Civita Castellana is a region able to exploit artisanal know-how on the ground for the purpose of high quality, large scale production, in an area that has all the necessary resources to successfully face future challenges to the sector of ceramic production.

We asked Professor Luigi Cimarra, scholar and historian, to tell us something about the history of ceramic manufactures in Civita Castellana.

Production of ceramics in the area of Civita Castellana goes back a long way. The presence of the river Treja and various tributaries of the Tiber, in addition to nearby kaolin and fireclay quarries, allowed the inhabitants of Falerii Veteres, ancient capital of the Falisci, to acquire considerable expertise in this field: early crude manufactures were followed by more refined products that imitated oriental art.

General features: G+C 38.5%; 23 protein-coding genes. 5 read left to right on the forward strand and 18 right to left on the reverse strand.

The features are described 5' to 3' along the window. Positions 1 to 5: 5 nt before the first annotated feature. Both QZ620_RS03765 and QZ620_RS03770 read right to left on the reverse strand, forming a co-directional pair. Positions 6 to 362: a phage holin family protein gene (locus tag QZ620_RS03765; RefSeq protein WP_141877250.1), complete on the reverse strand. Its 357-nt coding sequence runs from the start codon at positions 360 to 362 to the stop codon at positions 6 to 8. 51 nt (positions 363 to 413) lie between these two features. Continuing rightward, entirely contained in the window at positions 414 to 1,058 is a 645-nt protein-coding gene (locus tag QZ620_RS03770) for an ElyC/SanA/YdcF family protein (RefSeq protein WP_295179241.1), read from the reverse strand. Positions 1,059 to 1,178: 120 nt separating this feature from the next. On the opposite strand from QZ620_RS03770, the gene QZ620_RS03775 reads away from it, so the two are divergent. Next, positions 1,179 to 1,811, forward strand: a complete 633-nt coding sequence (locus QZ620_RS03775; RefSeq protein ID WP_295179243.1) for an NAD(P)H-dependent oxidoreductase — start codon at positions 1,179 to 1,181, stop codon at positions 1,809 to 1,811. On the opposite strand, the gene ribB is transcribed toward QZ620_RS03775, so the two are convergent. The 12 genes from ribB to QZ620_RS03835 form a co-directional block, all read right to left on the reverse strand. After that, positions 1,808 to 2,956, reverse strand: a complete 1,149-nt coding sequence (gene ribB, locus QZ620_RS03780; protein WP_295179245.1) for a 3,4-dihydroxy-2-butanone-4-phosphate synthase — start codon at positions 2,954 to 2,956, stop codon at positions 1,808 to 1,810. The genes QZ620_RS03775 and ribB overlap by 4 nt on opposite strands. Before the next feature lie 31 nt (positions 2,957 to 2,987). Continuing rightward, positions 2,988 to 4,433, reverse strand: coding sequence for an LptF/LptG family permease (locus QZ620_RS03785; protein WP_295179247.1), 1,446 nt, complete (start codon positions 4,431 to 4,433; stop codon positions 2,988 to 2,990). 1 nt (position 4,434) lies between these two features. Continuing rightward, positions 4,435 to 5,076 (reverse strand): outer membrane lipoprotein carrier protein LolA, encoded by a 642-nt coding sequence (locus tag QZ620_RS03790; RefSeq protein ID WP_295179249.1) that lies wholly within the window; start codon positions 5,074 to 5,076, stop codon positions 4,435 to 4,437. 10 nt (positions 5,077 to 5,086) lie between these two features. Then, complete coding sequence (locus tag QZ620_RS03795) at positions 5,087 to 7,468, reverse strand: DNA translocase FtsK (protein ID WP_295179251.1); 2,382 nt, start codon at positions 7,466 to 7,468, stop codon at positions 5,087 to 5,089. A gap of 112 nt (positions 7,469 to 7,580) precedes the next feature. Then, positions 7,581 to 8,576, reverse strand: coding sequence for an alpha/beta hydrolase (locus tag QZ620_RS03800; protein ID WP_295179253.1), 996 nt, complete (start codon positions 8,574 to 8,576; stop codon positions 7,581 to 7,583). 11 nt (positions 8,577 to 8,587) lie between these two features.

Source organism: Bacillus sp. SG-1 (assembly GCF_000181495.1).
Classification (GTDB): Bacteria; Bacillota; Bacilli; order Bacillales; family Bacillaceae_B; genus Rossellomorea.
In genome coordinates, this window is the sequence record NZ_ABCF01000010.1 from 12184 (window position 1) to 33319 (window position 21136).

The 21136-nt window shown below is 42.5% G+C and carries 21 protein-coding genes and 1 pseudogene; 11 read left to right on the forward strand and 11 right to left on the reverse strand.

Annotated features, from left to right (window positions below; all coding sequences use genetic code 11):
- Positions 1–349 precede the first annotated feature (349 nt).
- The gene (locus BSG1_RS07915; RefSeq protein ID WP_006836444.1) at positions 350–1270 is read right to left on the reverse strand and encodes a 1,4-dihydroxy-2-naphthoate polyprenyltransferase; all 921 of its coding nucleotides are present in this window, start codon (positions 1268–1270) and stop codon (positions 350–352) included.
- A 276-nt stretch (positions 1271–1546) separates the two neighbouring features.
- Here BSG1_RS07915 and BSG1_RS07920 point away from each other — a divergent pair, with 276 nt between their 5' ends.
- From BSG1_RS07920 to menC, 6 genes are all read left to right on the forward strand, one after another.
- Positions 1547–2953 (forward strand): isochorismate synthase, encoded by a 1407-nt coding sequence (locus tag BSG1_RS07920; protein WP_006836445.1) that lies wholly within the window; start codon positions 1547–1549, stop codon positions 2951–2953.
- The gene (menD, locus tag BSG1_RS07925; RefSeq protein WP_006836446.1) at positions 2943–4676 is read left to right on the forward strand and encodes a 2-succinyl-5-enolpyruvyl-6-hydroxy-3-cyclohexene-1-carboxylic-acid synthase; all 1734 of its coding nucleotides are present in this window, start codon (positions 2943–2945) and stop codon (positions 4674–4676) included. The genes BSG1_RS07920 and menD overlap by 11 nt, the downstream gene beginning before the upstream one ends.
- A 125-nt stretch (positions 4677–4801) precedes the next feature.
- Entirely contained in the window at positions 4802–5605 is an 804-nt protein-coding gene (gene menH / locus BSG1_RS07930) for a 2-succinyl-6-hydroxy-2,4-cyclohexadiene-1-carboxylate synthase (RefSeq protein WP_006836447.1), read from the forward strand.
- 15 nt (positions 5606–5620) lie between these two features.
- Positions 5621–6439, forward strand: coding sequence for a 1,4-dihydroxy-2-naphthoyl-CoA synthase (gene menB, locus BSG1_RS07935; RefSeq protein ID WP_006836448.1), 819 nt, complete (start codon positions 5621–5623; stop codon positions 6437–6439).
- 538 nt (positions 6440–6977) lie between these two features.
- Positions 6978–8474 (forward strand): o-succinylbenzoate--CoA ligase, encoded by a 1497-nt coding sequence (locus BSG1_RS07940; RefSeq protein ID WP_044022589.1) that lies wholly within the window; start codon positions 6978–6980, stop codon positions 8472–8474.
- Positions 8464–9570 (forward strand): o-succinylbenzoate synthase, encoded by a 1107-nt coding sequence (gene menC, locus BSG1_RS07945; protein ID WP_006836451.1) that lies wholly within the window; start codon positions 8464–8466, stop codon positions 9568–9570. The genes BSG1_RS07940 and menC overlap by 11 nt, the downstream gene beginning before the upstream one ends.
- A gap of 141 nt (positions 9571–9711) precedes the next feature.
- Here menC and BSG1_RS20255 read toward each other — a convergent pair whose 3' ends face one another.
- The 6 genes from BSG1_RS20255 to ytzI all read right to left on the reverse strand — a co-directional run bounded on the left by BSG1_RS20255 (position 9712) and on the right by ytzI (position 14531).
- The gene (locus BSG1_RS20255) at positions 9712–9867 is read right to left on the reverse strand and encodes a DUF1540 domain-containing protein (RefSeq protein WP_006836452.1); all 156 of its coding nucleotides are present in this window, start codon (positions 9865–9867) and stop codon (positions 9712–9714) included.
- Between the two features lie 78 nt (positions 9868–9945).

During the 6th and 7th centuries BCE the sector experienced a crisis because of competition from the incomparable ceramics coming out of Attica: nevertheless, superior styling and rare personalizations allowed local manufactures to survive.

Even the Roman destruction of Falerii Veteres, which marked the end of Faliscan independence, did not interrupt the production of ceramics.

Plate in painted ceramic.
Large vase in painted ceramic.
Etruscan Age, Museo Nazionale
Archeologico.
Tarquinia.

Giovanni Volpato, herma with portraits
by Anton Raphael Mengs and José
Nicolás de Azara, 1785-1798.

Municipal laws from the Commune of Civita Castellana confirm that also during the Middle Ages ceramics played an important role in the local economy and the craft guild of the “vascellari” enjoyed considerable prestige. This tradition, unbroken for centuries, underwent a process of industrialization during the second half of the 18th century, when the Venetian engraver, Giovanni Trevisan, known as Volpato, obtained a license from Pope Pius VI to